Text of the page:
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Corneal Inflammation (Nonulcerative Keratitis) in Dogs



Your dog will only need to be hospitalized if it does not respond adequately to medical therapy. Outpatient care is generally sufficient. Radiation therapy may be prescribed for long-term superficial inflammation of the cornea. Radiation therapy and cryotherapy (a freezing technique that is used for removal of diseased tissue) may also be prescribed for inflammation characterized by the presence of pigment that is deposited in the cornea.


Long-term (chronic) superficial inflammation of the cornea may require surgical removal of the surface of the cornea, but is is only done if the condition is severe; it is usually unnecessary. Even if surgery is performed, indefinite medical treatment will be required to prevent recurrence.


Inflammation that is characterized by the presence of pigment that is deposited in the cornea may also require surgical removal of the surface of the cornea, but it may be performed only after the initial underlying cause is corrected. Surgery is a last resort and is used only in severe cases in which inflammation threatens the dog's vision.


Inflammation that involves the area where the cornea and sclera come together, and that is characterized by the presence of nodules, may require surgical removal of the surface of the cornea. This is usually unnecessary and only temporarily resolves clinical signs; medical treatment will still be required.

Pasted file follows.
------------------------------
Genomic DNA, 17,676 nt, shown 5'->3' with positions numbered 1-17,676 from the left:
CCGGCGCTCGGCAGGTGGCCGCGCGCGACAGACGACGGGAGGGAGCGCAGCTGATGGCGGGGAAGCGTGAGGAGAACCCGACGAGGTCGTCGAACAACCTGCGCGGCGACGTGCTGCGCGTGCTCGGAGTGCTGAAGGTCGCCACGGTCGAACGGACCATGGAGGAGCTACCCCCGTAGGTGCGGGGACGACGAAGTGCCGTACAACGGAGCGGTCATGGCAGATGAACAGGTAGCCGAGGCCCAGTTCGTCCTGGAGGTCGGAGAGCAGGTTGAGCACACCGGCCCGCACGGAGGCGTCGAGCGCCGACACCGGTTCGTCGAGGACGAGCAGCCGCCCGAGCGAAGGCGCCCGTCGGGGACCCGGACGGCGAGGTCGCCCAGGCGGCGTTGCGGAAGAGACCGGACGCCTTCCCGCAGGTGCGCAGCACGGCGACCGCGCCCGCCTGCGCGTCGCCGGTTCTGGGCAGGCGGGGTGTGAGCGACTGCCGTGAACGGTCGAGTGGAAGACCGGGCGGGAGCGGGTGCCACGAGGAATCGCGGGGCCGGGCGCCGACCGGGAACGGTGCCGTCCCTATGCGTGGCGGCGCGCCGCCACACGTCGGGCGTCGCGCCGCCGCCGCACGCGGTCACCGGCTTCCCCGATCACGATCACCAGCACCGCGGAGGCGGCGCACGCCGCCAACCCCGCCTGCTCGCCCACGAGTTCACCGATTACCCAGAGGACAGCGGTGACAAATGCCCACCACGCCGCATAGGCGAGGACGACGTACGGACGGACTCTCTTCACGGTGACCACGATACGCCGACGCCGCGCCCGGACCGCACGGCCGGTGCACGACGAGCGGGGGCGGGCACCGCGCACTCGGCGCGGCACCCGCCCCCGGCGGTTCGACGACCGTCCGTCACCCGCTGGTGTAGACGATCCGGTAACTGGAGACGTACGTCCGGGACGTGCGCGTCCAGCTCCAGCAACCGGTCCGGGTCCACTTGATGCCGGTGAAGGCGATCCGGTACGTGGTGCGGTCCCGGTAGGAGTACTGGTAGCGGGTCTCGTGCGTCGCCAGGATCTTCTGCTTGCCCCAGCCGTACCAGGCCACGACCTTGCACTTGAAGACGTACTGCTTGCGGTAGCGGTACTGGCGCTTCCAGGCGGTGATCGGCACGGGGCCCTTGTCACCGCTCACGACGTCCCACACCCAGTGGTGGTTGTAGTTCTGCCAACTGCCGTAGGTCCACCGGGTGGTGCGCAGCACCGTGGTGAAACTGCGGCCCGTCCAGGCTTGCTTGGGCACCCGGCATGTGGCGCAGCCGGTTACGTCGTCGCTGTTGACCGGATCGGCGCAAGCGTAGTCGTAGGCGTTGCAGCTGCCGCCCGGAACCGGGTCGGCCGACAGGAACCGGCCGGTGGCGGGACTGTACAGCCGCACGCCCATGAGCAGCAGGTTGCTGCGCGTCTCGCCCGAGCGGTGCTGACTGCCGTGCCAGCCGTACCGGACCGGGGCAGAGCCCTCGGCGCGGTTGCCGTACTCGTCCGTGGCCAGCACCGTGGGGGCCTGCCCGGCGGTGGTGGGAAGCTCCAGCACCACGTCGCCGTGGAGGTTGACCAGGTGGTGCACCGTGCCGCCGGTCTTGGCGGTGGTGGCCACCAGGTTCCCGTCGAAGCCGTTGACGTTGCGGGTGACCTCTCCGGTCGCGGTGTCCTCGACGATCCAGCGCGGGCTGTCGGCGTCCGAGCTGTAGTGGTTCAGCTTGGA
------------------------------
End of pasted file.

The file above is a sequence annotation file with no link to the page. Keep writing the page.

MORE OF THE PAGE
If the diagnosis is dry eye, your veterinarian may surgically move the duct from the parotid salivary gland to the eye, in which case the saliva will then compensate for the lack of tears, providing the needed moisture. Surgery may also be necessary to partially close the eyelids.


There are medications that your veterinarian may prescribe as a part of the treatment regimen for the various forms of this condition, and to relieve discomfort.




Long-term superficial inflammation of the cornea in dogs is more likely to occur at high altitudes with intense sunlight.


Living and Management


Your veterinarian will want to conduct periodic eye examinations to evaluate the effectiveness of treatment. Your doctor will set up a follow-up schedule to see your dog at one to two week intervals, gradually lengthening the interval as long as your dog remains in remission, or the clinical signs resolve. In severe cases your dog may have continued eye discomfort, some visual defects, and in some cases, may even suffer from permanent blindness.



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